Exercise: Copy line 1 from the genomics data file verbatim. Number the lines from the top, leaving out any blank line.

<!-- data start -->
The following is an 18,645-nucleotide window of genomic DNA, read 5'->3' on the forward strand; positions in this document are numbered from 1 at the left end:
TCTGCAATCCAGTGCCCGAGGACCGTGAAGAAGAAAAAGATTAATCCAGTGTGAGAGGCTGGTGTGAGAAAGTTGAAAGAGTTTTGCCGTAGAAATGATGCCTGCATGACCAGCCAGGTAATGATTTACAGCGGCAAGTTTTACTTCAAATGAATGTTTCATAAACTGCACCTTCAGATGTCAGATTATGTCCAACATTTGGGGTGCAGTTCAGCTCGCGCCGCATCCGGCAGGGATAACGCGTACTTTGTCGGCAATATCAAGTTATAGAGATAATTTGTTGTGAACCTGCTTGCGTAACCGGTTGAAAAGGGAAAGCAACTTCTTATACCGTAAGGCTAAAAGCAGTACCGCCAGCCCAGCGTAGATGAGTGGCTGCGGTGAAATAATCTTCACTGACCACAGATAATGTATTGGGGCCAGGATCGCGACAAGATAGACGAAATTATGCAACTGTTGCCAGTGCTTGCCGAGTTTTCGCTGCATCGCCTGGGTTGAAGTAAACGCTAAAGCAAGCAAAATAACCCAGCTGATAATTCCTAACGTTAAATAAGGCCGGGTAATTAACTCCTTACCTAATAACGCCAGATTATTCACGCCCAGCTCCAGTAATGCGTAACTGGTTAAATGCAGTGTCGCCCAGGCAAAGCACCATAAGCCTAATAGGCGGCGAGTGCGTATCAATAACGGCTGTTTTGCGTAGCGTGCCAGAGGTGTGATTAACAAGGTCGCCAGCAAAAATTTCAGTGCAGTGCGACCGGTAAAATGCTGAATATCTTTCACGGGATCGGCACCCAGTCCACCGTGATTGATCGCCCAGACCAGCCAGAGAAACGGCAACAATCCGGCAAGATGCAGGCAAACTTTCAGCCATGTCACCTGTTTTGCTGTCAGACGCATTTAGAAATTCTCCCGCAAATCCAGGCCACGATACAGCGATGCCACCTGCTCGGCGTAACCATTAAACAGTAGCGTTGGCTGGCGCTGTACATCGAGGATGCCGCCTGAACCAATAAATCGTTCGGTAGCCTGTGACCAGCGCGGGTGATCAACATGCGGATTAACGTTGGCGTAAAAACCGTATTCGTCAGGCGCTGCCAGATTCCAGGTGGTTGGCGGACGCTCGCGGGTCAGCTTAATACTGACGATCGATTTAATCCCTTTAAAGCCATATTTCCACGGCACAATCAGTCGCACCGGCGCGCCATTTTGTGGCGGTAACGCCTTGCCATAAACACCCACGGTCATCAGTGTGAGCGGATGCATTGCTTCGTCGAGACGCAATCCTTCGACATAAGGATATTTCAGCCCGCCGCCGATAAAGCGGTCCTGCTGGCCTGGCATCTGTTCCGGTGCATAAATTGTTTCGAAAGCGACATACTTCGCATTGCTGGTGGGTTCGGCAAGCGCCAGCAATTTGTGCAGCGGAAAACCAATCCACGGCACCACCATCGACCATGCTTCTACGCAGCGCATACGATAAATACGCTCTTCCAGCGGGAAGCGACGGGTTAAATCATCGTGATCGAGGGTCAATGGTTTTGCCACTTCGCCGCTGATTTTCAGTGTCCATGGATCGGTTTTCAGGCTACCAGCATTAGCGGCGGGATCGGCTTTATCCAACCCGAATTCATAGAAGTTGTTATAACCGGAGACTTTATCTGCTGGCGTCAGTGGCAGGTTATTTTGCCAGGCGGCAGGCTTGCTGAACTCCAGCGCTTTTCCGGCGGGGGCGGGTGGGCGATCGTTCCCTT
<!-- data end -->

The following is an 18,645-nucleotide window of genomic DNA, read 5'->3' on the forward strand; positions in this document are numbered from 1 at the left end: